What to Expect in the Coming Year

Experts weigh in on education themes and trends in 2023.
Feb 9, 2023
Safe to say that the coming year will hold some unexpected developments.

Predicting the future is never an exact science but there are certain themes emerging that will shape how education works in 2023.

Foremost, be prepared to experience some turbulence from the wider environment and in technology as AI interfaces make their mark.

There are two themes or megatrends that stand out this year: one, disruption; two, finding Purpose says Professor Donna Pendergast from Griffith University.

"Disruption will continue to be a major theme in 2023. 2022 was a messy year. Disruption due to COVID, the impacts of digitisation, climate change and a range of forces continue to shape the future of education. 

"The point about disruption is that it unsettles the status quo. It accelerates some change that might have been expected over a longer period and reveals obsolescence. 

"An important feature of disruption is the risk of snapping back to familiarity, and comfort at the idea of returning to how things used to be. 2022 was the year that showed educators that snapback is neither desirable nor possible.

"Finding Purpose is a trend sweeping workplaces, and education will not be exempt. In education, that might raise questions such as: who our teachers are; what our curriculum should be to prepare learners to not only survive, but to thrive; and how do we teach in a world where wellbeing, ethics and sustainability are increasingly valued.” 

Professor Pasi Sahlberg at Southern Cross University feels that AI will introduce a new source of uncertainty.

"Because of the absence of research to inform us to what to do with AI now, educators and policymakers need to rely on professional wisdom and innovation of practitioners more than before.

"Some are grappling with how to prevent students from using ChatGPT for assignments and homework. Others are looking for ways how to teach students to use rapidly improving AI for deeper learning. ChatGPT is an impressive tool and it is only going to get better - very fast.”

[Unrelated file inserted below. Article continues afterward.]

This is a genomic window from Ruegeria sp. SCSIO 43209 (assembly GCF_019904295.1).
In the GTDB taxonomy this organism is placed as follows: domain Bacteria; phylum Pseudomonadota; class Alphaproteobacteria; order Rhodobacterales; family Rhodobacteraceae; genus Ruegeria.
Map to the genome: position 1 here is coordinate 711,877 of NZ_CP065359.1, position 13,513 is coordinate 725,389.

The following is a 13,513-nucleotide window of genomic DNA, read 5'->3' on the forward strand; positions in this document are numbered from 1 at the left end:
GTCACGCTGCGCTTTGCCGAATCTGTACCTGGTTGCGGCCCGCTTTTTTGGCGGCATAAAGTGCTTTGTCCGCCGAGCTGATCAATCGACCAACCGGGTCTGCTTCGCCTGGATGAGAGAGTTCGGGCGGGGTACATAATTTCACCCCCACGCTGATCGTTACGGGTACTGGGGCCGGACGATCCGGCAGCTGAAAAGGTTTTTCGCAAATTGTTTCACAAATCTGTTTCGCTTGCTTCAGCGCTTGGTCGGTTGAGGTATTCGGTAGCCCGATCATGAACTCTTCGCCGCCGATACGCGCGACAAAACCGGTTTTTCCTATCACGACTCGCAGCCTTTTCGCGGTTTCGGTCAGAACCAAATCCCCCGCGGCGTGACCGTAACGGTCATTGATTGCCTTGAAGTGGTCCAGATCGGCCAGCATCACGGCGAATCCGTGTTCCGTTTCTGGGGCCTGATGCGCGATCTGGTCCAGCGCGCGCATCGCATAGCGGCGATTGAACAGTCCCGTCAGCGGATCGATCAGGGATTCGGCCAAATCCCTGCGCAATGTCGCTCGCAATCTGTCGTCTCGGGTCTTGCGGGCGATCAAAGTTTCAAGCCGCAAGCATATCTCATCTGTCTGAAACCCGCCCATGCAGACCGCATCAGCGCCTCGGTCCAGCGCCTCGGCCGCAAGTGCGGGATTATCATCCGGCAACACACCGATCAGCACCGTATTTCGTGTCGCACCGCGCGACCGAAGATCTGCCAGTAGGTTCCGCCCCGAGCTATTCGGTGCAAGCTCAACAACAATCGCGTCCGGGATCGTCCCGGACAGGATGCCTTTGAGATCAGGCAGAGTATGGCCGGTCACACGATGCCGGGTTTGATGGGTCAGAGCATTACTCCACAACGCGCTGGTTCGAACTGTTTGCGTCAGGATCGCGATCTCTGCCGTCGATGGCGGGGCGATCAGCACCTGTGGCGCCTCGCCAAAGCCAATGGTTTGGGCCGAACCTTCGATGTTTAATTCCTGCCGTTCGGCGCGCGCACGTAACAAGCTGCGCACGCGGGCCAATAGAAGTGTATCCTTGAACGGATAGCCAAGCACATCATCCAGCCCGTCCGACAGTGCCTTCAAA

Sahlberg asked ChatGPT how educators can respond to the disruption it will bring about and its recommendations make sense, number 1: Develop a strategic plan for integrating AI into teaching and learning practices including goals and objectives for implementation.

Professor Tonia Gray of Western Sydney University thinks that in this time of rapid technological change, a return to the natural setting will be one response.

"I predict a trend towards nature-based solutions, inspired and supported by nature. The idea of outdoor health encompasses the range of evidence-informed outdoor practices that include nature as a key setting, element or partner towards intentional human and environmental health outcomes. 

"Time spent in nature is causally linked to childhood well-being. Bringing nature into classrooms, and classrooms out into nature is a chance to broaden and democratise access to the outdoors, helping equip students to face the multiple challenges they will inevitably confront throughout life.”

Professor Mary Ryan from Australian Catholic University thinks that 2023 will provide opportunities to shape the future of education beginning with the National Teacher Workforce Action Plan taking shape.

“The success of this Action Plan will depend on brave and sensible decisions around implementation. For example, the necessity to attract more (and diverse) people into teaching is paramount, yet we are not seeing a flood of additional applications to date. Any incentives need to remove barriers and highlight the incredible expertise that is developed through a teaching degree.

"Teachers are more likely to stay in the profession if we remove unnecessary administration tasks, provide intellectual challenge, and establish different pathways and role descriptions to keep them engaged. But for those who leave for other opportunities, let’s make it attractive (and seamless) to come back with those new experiences.

"Second, and related, we have the proposed University Accord, which I hope will address the persistent and complex issues around professional placements. We need better partnership agreements, infrastructure and processes that ensure high quality, diverse placements.

"Many of the recently funded projects in education focus on teacher workforce so I expect to see some emerging evidence to support the ways in which we manage complex issues around teachers’ work, their development and retention."

Laureate Professor Jenny Gore, University of Newcastle, AARE, adds that, "The crippling teacher shortages of 2022 will continue to be a major challenge for teachers and school leaders with status, recruitment, preparation and retention key issues to address.

“One reason to be optimistic leading into the 2023 school year is that the new government appears to be taking reform seriously.  

“The government’s National Teacher Workforce Action Plan which proposes 27 initiatives aimed at turning around teacher attrition offers an opportunity for important policy and practical solutions. Our work on Quality Teaching Rounds professional development is one such solution in the Plan to be initially applied to the critical area of teacher induction.   

“Frustratingly, the new National School Reform Agreement has been delayed until 2024 to provide time for another review. However, much better to get it right than repeat mistakes of the past. Drawing on and investing in rigorous evidence of successful initiatives will be key."

Image by Mo Eid